With the exit of several players from last year’s team, the Binghamton Senators got off to a slow start, but the standout play of some key Ottawa prospects have helped the team recover.
While many players made the NHL roster in September, others left for greener pastures in the KHL. Much of the remaining squad has struggled to adjust to their new, more demanding roles. That said, the Senators sputtered out of the gate, winning just five of their first 15 contests.
Although the Senators are still fighting to move up in the standings, it is a long season—and this team still has potential to unearth. The majority of the Binghamton’s top players were taken in the 2011 NHL Draft, and will begin demonstrating more consistency in due time. Here is a rundown of how some of Ottawa’s key prospects in Binghamton have performed.
Chris Wideman, D, 24
If an offensive defenseman like Erik Karlsson or Cody Ceci goes down in Ottawa, Wideman will get the call. Wideman is a fast, puck-moving defenseman who has a real shot at sticking with the big club someday. His diminutive stature can make some defensive assignments difficult for him, but he knows his place—and uses his speed to close the gap.
Wideman led the league in scoring briefly in November, which is quite an accomplishment for a defenseman in any league. Since then, he has paced all AHL defenseman at a point-per-game clip. He was rewarded for his dynamic play with the CCM/AHL Player of the Month award for October.
Jean-Gabriel Pageau, C, 22
Though Pageau’s production has dropped a bit since last season, he was called up to the big club last week to compensate for Curtis Lazar’s departure for the World Junior Championship. Pageau had better linemates last year, but his trademark positive attitude has been contagious with his teammates.
Although he is a small center, he handles checking pressure well, which could be why Ottawa was comfortable enough to loan Curtis Lazar to Team Canada. Pageau, who led the AHL in shots at the time of his call-up, will be missed greatly in the meantime.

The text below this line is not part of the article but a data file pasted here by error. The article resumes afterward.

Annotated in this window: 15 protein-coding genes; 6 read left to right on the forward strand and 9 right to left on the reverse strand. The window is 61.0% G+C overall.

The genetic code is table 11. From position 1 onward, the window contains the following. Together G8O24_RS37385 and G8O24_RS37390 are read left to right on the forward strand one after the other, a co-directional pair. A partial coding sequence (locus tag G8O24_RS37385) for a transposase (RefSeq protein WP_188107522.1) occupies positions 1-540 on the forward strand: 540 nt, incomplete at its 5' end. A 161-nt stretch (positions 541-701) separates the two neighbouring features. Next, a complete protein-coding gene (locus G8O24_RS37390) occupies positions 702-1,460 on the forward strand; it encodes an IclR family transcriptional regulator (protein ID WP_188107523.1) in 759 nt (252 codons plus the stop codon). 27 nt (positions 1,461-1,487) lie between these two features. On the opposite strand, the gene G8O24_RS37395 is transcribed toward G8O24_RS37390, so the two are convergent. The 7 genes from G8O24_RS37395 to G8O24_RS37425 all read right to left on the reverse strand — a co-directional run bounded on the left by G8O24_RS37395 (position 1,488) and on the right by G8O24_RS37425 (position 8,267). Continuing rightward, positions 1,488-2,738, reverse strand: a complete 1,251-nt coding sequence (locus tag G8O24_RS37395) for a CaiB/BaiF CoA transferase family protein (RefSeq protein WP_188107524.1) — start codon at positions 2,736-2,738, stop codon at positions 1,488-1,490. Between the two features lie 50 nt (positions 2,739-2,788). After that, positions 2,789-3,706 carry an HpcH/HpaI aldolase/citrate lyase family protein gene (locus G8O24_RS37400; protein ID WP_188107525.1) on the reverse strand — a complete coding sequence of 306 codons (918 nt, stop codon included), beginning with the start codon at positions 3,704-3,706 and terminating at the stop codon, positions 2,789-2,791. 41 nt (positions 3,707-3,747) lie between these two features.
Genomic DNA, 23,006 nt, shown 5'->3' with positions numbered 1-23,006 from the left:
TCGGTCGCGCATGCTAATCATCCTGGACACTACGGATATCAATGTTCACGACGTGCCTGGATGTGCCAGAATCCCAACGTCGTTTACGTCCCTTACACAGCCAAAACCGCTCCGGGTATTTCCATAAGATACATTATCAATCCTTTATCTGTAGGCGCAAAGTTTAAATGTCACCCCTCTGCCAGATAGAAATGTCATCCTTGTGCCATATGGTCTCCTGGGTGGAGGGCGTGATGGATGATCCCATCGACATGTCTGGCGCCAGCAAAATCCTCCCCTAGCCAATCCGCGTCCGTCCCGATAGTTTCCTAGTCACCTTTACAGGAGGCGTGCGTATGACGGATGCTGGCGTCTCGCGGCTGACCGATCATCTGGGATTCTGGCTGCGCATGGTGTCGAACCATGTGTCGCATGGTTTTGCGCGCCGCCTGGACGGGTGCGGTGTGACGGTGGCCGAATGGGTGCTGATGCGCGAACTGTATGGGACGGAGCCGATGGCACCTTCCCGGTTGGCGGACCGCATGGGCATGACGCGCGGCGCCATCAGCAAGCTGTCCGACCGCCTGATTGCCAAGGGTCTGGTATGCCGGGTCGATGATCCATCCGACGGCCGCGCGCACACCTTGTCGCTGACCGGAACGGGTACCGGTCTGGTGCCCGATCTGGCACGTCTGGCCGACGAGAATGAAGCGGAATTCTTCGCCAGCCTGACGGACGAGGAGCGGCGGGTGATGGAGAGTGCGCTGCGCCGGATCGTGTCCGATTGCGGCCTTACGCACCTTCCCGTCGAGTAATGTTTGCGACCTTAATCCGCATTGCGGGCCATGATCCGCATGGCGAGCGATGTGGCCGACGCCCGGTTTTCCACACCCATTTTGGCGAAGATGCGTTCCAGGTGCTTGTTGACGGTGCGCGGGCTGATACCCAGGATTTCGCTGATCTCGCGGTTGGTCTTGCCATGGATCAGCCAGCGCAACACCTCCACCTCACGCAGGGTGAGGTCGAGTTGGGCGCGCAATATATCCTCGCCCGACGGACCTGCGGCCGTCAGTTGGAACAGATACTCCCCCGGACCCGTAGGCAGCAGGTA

Shane Prince, LW, 22
Due to Mike Hoffman‘s success in Ottawa, Shane Prince is now Binghamton’s top left-winger, on a line with Cole Schneider, and until recently, Pageau. Although Prince started the season slowly, he has grown into his new role—and his point production has increased dramatically. Prince has fast feet and the instincts of a goal-scorer. He has also played with more confidence and character than he has shown in the past.
Late last season there were rumblings in the rumor mill that Prince would sign with the KHL during the offseason, but do not expect that anytime soon. Prince had a strong camp in Ottawa and has played his way back into the management’s good graces. He currently has 25 points through 28 AHL games.
Matt Puempel, LW, 21
Puempel has developed slowly since being taken in the first round of the 2011 NHL Draft, but expect him to make long strides this year. He was another player to suffer from a poor start—though not quite as bad as he did last year. Puempel is very similar to Prince, in that he is a quick player with a terrific shot and decent playmaking ability.
Puempel has operated mainly on a second line that includes Buddy Robinson and either Carter Camper or Derek Grant. He will be given plenty of opportunity to shine in Binghamton, as he is a player that is expected to have a good shot at making the big club somewhere down the line.
Fredrik Claesson, D, 21
Claesson made it hard for the Sens brass in Ottawa to let him go last fall, and he carried the confidence he gained in camp into Binghamton. As with Wideman, he is another potential call-up if the injury bug infects Ottawa’s blue line this season.
Claesson is a solid shot-blocking defenseman who is masterful at clogging up passing lanes when defending the rush. His offensive numbers have improved this year—mostly due to the booming slapshot that he has been showing off on the powerplay.
Cole Schneider, RW, 24
Although the Senators might have signed Cole Schneider for organization depth, his terrific 2013-14 campaign has many thinking that he could have a future in Ottawa. His large frame fits in well with the team’s recent decision to build big, and at 24 he should still have room to improve. Schneider uses his size to get to the net and pick up rebounds, but he needs to finish his chances more often.
Alex Guptill, LW, 22
Though the enigmatic Guptill has had a tough start to his pro career, he has shown flashes of the talent that Ottawa was hoping to see in return when they traded Jason Spezza and Ludwig Karlsson to Dallas for Guptill, Nicholas Paul, and Alex Chiasson.